Reinsurers’ profits are down, yet industry capitalisation grew in 2016, according to a Willis Towers Watson study.
Net income among reinsurers fell to $26.6bn on aggregate last year, according to Willis Re’s annual reinsurance market report, from $30.3bn the preceding year.
Net written premium on the other hand rose by 2.2% to reach a $256bn aggregate figure.
“The continued challenging conditions of the market further impacts pressure on margins,” said John Cavanagh, Willis Re’s global CEO.
Aggregate shareholders’ funds for the 38 reinsurance companies making up the reinsurance broker’s annual index increased by 4% to reach a total $344.1bn, as of December 31 2016.
Overall reinsurance sector capital was estimated at $449bn, including a $75bn alternative reinsurance capital estimate, plus that of insurers with a reinsurance arm making up at least 10% of their premium, up from an estimated $427bn total a year before.
The reported combined ratio deteriorated to 92.9% from 89.3% in 2015 for the subset of 25 firms that had disclosed relevant data, representing 58% of the index capitalisation.
The subset reporting greater detail in their financial results beat the wider index aggregate combined ratio, of 94.4% from 91.4% over the same period.
"Profits continue to be highly reliant on reserve releases, which represented 49% of total profitability," said James Vickers, chairman of Willis Re's international arm, speaking at Lloyd's today.
"The reality of these numbers is really starting to hit home," said Vickers. "The reality behind the reported figures is that they are barely sustainable."
He suggested there is still a "disconnect" between companies' financial results and the operational figures being fed to senior management.
In response, reinsurers are starting to launch expense control plans, as well as seeking mergers and acquisitions and authorising increased share buybacks.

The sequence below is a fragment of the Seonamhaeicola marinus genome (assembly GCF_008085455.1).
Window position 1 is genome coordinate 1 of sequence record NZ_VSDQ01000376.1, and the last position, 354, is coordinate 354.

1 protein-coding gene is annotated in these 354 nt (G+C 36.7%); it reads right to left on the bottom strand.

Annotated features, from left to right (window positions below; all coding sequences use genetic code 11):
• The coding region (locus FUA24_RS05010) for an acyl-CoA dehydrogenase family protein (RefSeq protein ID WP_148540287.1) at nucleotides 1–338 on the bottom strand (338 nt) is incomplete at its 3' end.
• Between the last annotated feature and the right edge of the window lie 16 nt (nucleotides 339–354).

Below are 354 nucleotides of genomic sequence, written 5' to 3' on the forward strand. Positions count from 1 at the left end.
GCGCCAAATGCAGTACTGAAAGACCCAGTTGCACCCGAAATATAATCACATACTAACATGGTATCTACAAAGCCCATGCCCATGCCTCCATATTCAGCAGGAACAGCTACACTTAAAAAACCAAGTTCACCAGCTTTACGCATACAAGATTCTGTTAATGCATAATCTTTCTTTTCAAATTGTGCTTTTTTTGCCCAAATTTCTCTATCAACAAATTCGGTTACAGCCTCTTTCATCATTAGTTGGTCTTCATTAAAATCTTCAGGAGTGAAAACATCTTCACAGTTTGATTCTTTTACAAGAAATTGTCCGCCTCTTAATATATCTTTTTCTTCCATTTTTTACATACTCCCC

Global insured catastrophe losses increased to $54bn, Willis Re noted, up to a more normalised level from the comparatively low figure of $38bn in 2015.
Investment yields contributed little to any change between 2015 and 2016, as they were broadly flat at approximately 2.9%.
From a shareholder’s perspective, reinsurers’ headline return on equity (ROE) for 2016 was down to 8%, from 9.3% in 2015; reinsurers spent $16.4bn on share buybacks and dividends last year, Willis Re noted.
Underlying ROE reduced to 3.3% from 3.4% the previous year, however, when adjusted for reserve releases and a normalised level of catastrophe losses.
Rising expense ratios were blamed for this by the reinsurance broker; they increased marginally to 33.2% against 33.1% in 2015’s financial year.
"You might say it is beginning to plateau but the expense ratio is 4% higher than it was ten years ago," said Vickers.
Buyers face a rosy picture in comparison, he suggested, owing to their reinsurers' continued strong capitalisation as well as still-lowering prices.
Cavanagh continued: “However buyers can take comfort from the fact that the market balance sheet and headline figures remain robust in the face of persistent market softening due to continued reasonable net income and measured capital management strategies."
Vickers said saw little reason for change at upcoming June renewals, with further slight price drops anticipated from reinsurers.
"Why would it change? If nothing untoward happens in the next few weeks, why would the situation change?" he said.
Even if reinsurers are brought to a position where they take overall losses, he suggested any price rises would be tempered by continued oversupply of capital.
"Things would need to go quite badly wrong, in terms of major capital destruction and a loss of confidence for the capital still coming in," Vickers added.